Doctor Who 'Death In Heaven' [TV-EPISODE REVIEW]

The finale has arrived... or rather it arrived last year and I am just reviewing it now. My REVIEW has arrived. A lot of questions are hanging here. Does 'Death In Heaven' live up to the first part of this story? Does 'Death In Heaven' offer a satisfying conclusion to one of the best seasons of the new series? To find out my thoughts on all of this plus quite a lot more, continue reading.

Well, honestly. The answer to both of those questions is not as easy as it sounds. On one hand this is definitely not the weakest season finales we have gotten in the new series - but on the other it is also definitely not one of the strongest - despite the incredible set up we got in 'Dark Water'. 'Death In Heaven' is not a bad episode, in fact it is quite good. It is just not a satisfying conclusion and despite it being 15 minutes longer - it still needed more time. That is really the main problem with this episode. I am not quite sure the aspects the episode focused on was the right way to go and thus a whole chunk of possibilities are left untouched and it feels almost like a wasted opportunity - while also not entirely utilizing the direction it DID go with in the process. It is a weird conundrum but I shall try to not be overly negative because the good stuff here is still really, really good. This is Steven Moffat's weakest script of the season, and this is also sadly one of the weaker episodes. 'Death In Heaven' is a great - but heavily flawed episode and quite of an awkward finale for such a great season.

The ending of 'Dark Water' left me in awe. Not as much because of the cliffhanger - more so due to the fact that it WAS a proper cliffhanger. A kind of cliffhanger you only really get from 2-parters, which means we had not gotten one since 2011 with 'The Rebel Flesh'/'The Almost People'. It felt really refreshing and it felt really exciting so naturally the anticipation for what the hell 'Death In Heaven' was going to do to live up to it was off the charts. Especially considering Steven Moffat had yet to write a 2-parter that I did not love (shut up, 'The Time of Angels'/'Flesh & Stone' are excellent). In fact my favorite story of the new series WAS a 2-parter written by Steven Moffat AND was a finale (there is only one other Moffat 2-parter finale so guess which one it is). I had never really experienced a 2-parter take such a dip in quality like this one in 'Doctor Who' as I always feel like so many of them are quite consistent - or just improve upon the first part. With 'Death In Heaven' however this was not the case.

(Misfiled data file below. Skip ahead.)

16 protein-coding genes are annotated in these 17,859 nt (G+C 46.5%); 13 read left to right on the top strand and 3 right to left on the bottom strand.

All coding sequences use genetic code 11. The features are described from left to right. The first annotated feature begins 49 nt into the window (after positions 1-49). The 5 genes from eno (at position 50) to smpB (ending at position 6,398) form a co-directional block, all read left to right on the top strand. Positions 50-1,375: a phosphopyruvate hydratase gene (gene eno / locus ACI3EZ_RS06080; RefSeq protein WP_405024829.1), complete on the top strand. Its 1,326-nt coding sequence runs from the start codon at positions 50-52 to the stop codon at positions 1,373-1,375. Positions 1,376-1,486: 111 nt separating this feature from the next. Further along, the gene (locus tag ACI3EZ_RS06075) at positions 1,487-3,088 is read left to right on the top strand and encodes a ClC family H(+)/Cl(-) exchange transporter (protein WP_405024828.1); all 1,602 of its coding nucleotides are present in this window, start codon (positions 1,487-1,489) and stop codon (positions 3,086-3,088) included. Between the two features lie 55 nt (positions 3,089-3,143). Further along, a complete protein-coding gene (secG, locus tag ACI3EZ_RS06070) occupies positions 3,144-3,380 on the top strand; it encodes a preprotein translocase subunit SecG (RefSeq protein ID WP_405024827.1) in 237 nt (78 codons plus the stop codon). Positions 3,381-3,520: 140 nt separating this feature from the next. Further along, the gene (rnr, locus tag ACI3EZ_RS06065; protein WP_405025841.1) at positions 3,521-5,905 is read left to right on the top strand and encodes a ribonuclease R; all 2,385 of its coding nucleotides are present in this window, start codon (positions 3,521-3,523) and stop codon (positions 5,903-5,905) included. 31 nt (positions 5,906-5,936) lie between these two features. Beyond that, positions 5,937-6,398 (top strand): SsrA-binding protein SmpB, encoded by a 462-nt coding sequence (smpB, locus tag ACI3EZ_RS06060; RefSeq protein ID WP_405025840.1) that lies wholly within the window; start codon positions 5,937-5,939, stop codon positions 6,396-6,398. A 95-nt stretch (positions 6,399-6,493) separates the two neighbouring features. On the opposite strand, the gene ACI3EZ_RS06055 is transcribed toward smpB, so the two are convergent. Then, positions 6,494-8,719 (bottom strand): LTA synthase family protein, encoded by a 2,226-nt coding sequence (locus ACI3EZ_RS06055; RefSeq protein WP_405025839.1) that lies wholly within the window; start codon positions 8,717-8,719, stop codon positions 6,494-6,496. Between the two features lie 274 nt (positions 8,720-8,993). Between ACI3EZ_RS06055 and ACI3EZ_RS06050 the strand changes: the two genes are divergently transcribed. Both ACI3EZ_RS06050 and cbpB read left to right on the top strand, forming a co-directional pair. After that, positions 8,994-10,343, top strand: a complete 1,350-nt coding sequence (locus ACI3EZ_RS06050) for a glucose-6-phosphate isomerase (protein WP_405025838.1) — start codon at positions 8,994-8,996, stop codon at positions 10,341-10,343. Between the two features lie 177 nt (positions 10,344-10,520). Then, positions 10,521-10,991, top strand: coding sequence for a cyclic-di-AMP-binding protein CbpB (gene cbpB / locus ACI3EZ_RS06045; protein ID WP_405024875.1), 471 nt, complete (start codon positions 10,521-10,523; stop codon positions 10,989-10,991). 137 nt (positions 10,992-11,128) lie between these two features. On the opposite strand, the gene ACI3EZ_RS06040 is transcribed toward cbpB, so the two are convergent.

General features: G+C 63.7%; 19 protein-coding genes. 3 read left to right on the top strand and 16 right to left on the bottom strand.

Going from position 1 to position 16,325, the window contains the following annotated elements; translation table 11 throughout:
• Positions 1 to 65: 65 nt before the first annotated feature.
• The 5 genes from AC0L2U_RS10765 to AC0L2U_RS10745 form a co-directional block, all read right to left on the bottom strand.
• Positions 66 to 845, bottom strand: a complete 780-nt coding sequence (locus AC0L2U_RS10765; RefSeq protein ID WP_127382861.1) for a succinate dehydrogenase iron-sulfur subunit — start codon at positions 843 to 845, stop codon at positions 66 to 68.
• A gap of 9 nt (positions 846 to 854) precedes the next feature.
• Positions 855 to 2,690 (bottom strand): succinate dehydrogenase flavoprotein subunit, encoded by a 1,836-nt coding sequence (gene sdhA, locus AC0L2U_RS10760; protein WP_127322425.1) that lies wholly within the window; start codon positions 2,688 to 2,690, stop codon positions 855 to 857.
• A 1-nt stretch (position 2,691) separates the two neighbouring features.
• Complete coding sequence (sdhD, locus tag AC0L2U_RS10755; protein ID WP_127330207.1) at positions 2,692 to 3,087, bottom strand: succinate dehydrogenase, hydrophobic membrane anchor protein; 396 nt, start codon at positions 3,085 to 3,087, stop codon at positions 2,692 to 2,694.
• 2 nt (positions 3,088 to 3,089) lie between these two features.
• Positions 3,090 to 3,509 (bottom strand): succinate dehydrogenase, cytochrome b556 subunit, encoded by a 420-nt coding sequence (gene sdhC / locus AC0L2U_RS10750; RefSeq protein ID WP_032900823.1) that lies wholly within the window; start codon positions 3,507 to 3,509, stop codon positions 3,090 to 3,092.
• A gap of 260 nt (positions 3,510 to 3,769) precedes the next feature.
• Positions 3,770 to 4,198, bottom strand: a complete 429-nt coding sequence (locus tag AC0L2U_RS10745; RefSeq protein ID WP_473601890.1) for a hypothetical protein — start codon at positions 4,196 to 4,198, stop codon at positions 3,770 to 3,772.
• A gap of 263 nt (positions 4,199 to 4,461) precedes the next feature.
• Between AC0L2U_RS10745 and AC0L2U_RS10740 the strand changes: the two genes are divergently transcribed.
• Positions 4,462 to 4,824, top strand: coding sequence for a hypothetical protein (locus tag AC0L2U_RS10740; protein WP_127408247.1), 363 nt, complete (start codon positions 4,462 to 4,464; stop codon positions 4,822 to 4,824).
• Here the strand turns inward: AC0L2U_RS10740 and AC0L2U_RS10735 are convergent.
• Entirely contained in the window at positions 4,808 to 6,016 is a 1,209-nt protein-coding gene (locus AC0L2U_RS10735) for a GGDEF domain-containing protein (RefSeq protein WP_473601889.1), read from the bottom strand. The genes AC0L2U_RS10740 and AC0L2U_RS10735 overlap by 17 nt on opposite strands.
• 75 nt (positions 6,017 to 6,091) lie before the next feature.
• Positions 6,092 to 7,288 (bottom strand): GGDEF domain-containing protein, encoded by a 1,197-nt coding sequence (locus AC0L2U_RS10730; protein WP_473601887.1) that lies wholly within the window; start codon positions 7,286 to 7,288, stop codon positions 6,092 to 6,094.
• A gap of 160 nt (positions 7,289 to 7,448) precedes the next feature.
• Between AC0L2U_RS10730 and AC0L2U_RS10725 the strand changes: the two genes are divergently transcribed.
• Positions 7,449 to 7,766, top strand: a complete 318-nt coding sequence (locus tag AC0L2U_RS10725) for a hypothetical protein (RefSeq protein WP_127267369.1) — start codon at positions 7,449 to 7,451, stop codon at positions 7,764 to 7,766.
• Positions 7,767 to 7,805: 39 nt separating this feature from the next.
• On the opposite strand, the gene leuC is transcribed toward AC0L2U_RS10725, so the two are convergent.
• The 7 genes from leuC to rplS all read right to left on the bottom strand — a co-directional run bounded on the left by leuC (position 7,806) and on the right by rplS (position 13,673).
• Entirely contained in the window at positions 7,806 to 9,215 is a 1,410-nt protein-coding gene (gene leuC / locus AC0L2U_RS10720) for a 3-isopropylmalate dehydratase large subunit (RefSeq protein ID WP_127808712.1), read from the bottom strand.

Now, some good stuff (believe me, most of it is still really good - it is just that the negativity takes up more space). As I said in my review of 'Dark Water', this idea is borderline genius. Awakening all the dead people of earth and turning them into Cybermen is quite a chilling thought and despite one very contrived line from an extra about how it was only raining inside a graveyard and not anywhere else - the scene is masterfully executed and you feel the tension rising as you realize what is about to happen. I also really like the interaction between Missy and the Doctor, you really do feel like they have a history together and of course that even though the Master has turned into a woman - this is still the Master and Michelle Gomez just shines in the role. It is not often that Peter Capaldi does not completely own the scene but their scene in the airplane around the halfway point is one of the few moments were Gomez was just owning it.

Emotionally, this episode works magnificently well. It utilizes the cybermen's way of converting humans so good that it is hard not to get emotional when Danny is almost literally asking Clara to "kill" him when he is a Cyberman - with emotions. It is a really well executed scene and it again shows the change that has happened between the Doctor and Clara because even though the Doctor has clearly not shown a lot of care for Danny (or P.E.), here when he is being asked by Clara to hand over his screwdriver so she can delete Danny's emotions - the Doctor does not even hesitate and just flat out says, no. In the earlier half of the season, clearly the Doctor would agree to doing this and Clara would have been completely against it. Just like in 'Flatline' though, the Doctor is feeling more uneasy about this and Clara is becoming more and more like the Doctor. I do have to say though, Clara telling those Cybermen at the start that she is the Doctor and then having the opening credits show her eyes and Jenna Coleman's name appearing first just came across like a gimmick while an episode like 'Flatline' truly delved into how it actually is to be the Doctor. However if it was a way for the show to point fingers at everyone complaining about Clara and how she is apparently starting to steal the spotlight from the Doctor - then I approve of that because that complaint is utter bullshit.